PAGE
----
Our STEM program may be young and in development, and our socioeconomics may be different, but I still have many truly amazing and committed students.  My STEM policy class requires students to prepare a policy brief on a policy somehow related to STEM issues as the culmination of their semester with me, and to present it an outside panel. A lot of those students want to see changes in their STEM program, so some are taking the initiative to propose changes to the program.  When I informed the assistant superintendent whose brief includes both AP and STEM programs (and who was in our building twice last week and talked with me both times) she was delighted.  Those students are juniors.  One of my seniors is one of the county-wide SGA reps to the school board, so she gave up her lunch and part of an AP LIT class to meet with that policy class yesterday.

Meanwhile my 7 Environmental Media students have to do a media campaign on some environmental issue by the end of the year.  Last year the two teams (four boys, three girls), entered a competition and each won money for a school-based environmental project.   Those projects continue this year, and they will both do their media campaigns around them, and also present at a national conference.  I claim no credit for the latter - their teacher last year is a real dynamo and has helped facilitate their success.  As I saw the assistant superintendent Thursday while they were in my computer lab (I have 7 working computers in a lab attached to my classroom), I invited her to come in and meet with them.  She made sure to learn their names, and dialogued with them about their projects.  At the end she shook the hand of each and thanked them by name.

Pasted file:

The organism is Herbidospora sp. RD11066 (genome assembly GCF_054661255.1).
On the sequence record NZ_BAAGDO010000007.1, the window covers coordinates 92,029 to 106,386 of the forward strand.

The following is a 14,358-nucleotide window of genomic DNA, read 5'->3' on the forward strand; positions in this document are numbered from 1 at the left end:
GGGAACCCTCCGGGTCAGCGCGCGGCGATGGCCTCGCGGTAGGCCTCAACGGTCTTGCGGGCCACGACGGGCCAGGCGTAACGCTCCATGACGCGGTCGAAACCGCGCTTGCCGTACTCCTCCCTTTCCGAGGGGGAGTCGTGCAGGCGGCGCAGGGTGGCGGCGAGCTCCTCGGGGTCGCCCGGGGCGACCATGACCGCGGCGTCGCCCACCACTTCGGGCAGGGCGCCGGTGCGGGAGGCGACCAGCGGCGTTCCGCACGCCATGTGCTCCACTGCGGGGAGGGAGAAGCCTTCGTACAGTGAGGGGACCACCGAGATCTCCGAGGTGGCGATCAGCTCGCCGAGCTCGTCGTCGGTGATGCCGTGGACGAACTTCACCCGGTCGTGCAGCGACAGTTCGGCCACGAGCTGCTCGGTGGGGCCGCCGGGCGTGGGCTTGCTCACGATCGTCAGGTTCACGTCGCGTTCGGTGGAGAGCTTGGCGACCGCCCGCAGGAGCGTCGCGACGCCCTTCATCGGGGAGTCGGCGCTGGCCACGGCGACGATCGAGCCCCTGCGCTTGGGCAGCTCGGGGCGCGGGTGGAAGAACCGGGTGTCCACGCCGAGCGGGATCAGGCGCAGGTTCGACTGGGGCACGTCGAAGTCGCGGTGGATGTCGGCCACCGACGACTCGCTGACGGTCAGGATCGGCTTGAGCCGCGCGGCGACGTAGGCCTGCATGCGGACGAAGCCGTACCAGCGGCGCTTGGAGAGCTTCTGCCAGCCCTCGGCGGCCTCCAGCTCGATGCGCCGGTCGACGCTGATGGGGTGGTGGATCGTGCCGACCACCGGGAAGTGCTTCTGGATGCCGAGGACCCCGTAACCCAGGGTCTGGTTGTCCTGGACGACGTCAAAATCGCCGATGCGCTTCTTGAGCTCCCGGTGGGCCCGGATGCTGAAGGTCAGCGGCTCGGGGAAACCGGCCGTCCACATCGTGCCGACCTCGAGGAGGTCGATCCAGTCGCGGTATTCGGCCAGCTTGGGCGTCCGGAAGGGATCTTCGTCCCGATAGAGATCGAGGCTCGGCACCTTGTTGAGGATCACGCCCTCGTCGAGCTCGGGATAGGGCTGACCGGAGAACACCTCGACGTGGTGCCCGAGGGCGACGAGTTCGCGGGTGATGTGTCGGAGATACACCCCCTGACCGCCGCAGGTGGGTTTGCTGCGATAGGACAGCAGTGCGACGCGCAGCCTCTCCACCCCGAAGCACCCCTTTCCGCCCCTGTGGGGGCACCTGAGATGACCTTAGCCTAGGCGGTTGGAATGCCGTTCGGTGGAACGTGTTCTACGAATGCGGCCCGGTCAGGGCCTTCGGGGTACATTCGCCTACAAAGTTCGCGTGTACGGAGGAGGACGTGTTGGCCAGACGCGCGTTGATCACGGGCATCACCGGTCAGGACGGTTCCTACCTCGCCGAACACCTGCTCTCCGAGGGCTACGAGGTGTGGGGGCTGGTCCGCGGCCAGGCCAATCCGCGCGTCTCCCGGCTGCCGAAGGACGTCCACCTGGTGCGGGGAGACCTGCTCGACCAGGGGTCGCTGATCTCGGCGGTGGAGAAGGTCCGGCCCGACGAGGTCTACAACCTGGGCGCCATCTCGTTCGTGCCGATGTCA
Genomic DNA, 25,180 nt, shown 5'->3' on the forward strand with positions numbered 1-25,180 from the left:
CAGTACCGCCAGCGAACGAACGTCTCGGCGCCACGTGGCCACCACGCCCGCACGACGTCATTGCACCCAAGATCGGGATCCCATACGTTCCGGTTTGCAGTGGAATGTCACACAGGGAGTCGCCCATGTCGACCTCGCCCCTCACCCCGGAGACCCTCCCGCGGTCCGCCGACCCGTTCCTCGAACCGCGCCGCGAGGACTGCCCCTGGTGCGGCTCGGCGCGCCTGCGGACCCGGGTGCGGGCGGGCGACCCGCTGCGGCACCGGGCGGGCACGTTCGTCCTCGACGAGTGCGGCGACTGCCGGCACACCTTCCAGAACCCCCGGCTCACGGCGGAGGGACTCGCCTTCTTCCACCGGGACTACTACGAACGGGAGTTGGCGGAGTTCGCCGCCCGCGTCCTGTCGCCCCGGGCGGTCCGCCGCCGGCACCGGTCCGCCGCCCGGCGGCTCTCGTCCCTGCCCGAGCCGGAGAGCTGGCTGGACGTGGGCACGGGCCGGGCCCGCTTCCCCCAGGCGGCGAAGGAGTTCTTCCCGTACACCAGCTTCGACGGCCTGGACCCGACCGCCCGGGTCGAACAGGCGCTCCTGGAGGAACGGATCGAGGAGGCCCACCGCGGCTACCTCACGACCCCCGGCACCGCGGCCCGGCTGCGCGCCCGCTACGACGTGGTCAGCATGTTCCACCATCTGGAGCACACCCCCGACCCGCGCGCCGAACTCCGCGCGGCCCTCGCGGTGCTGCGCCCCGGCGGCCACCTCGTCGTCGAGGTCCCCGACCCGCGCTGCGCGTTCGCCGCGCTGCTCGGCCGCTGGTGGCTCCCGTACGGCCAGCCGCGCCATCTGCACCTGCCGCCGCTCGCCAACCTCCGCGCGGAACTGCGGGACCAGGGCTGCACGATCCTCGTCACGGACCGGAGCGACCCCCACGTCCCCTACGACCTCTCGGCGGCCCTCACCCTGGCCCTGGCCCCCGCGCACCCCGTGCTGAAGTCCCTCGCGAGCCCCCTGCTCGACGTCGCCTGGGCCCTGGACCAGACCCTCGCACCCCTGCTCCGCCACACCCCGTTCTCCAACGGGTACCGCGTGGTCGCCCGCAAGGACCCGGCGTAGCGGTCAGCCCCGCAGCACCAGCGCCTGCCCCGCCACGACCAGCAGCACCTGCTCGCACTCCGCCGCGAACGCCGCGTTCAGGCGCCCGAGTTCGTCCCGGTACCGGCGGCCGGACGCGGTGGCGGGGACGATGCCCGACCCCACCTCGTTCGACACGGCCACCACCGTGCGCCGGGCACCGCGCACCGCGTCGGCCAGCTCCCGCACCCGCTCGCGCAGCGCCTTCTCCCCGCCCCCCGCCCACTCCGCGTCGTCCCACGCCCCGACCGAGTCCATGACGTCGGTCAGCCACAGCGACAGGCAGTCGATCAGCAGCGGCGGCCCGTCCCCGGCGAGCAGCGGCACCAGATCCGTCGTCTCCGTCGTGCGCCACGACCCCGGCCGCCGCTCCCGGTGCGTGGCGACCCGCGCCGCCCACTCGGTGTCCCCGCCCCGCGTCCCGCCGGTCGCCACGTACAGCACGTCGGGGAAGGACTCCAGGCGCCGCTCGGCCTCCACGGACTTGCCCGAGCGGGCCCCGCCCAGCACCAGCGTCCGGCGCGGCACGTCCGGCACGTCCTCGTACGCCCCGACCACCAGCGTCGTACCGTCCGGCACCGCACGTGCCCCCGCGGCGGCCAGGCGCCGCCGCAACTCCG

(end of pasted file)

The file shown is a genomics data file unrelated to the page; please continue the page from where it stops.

As I have gotten to know the faculty, I am confident not merely of their competence, but of their quality and dedication to their students.  While I was told that I was brought it to challenge students and to expand their horizons, it is not as if their other teachers do not do that.  I am shy by nature, but I have spent time talking informally, including with people in other departments.  People feel free to offer ideas to those in other courses and the ideas are usually welcomed.  I experienced this from our art teacher, who also teaches a STEM course (in the architecture of the art deco period) who suggested that I explore with my STEM policy students some current STEM related policies in depth, and suggested in particular issues around nuclear power.  I have enough flexibility that he made that suggestion to me yesterday morning before school, and when I saw that class 3rd period in the middle of our day, I was able to devote about 40% of the class to that purpose - the senior from SGA had already volunteered to come in for the rest of the period.

Building of relationships is critical in the way I teach.   So is continuity.  I have some concerns about the latter, because it is looking like I might miss as many as 5-6 days because of ongoing treatment of my wife's cancer.  Because she is doing so well, her medical team is seriously exploring being very aggressive.  When a decision is made of if - and if, then how - we travel the next path, I will explain that to this community.

I have already explained it to my students assuring them that I will do all I can in such a circumstance to maintain continuity with them.   I have the support of both the school administration and the assistant superintendent for the resources to ensure the academic success of my students.   That support and the trust of my students makes it easier for me to properly balance my responsibilities, which of course begin with my responsibilities to my wife.  

This weekend I will do two writing assignments only tangentially related to my teaching.  One is a chapter for a book, 4-15 pages double spaced, that I must deliver tomorrow.  The other is a review of the terrific new book by Diane Ravitch, which will be up on this site on Tuesday, Constitution Day, the date of official publication.